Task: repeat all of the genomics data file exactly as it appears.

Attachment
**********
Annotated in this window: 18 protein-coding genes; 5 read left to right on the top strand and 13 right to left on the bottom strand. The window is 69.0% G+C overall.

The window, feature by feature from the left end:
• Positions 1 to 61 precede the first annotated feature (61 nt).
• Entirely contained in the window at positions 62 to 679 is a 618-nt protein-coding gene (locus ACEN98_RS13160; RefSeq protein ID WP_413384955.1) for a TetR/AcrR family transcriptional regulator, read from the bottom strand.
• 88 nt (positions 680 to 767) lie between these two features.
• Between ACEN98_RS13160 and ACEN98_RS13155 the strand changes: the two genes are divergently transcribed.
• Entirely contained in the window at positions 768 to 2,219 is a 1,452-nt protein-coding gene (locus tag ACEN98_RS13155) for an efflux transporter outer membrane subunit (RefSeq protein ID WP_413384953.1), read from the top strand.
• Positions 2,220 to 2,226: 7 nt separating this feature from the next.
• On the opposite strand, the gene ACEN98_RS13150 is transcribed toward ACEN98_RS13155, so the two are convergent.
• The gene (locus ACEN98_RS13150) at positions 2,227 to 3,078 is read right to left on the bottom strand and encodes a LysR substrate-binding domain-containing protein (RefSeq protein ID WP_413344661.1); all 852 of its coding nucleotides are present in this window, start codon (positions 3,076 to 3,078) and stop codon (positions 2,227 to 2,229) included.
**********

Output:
Annotated in this window: 18 protein-coding genes; 5 read left to right on the top strand and 13 right to left on the bottom strand. The window is 69.0% G+C overall.

The window, feature by feature from the left end:
• Positions 1 to 61 precede the first annotated feature (61 nt).
• Entirely contained in the window at positions 62 to 679 is a 618-nt protein-coding gene (locus ACEN98_RS13160; RefSeq protein ID WP_413384955.1) for a TetR/AcrR family transcriptional regulator, read from the bottom strand.
• 88 nt (positions 680 to 767) lie between these two features.
• Between ACEN98_RS13160 and ACEN98_RS13155 the strand changes: the two genes are divergently transcribed.
• Entirely contained in the window at positions 768 to 2,219 is a 1,452-nt protein-coding gene (locus tag ACEN98_RS13155) for an efflux transporter outer membrane subunit (RefSeq protein ID WP_413384953.1), read from the top strand.
• Positions 2,220 to 2,226: 7 nt separating this feature from the next.
• On the opposite strand, the gene ACEN98_RS13150 is transcribed toward ACEN98_RS13155, so the two are convergent.
• The gene (locus ACEN98_RS13150) at positions 2,227 to 3,078 is read right to left on the bottom strand and encodes a LysR substrate-binding domain-containing protein (RefSeq protein ID WP_413344661.1); all 852 of its coding nucleotides are present in this window, start codon (positions 3,076 to 3,078) and stop codon (positions 2,227 to 2,229) included.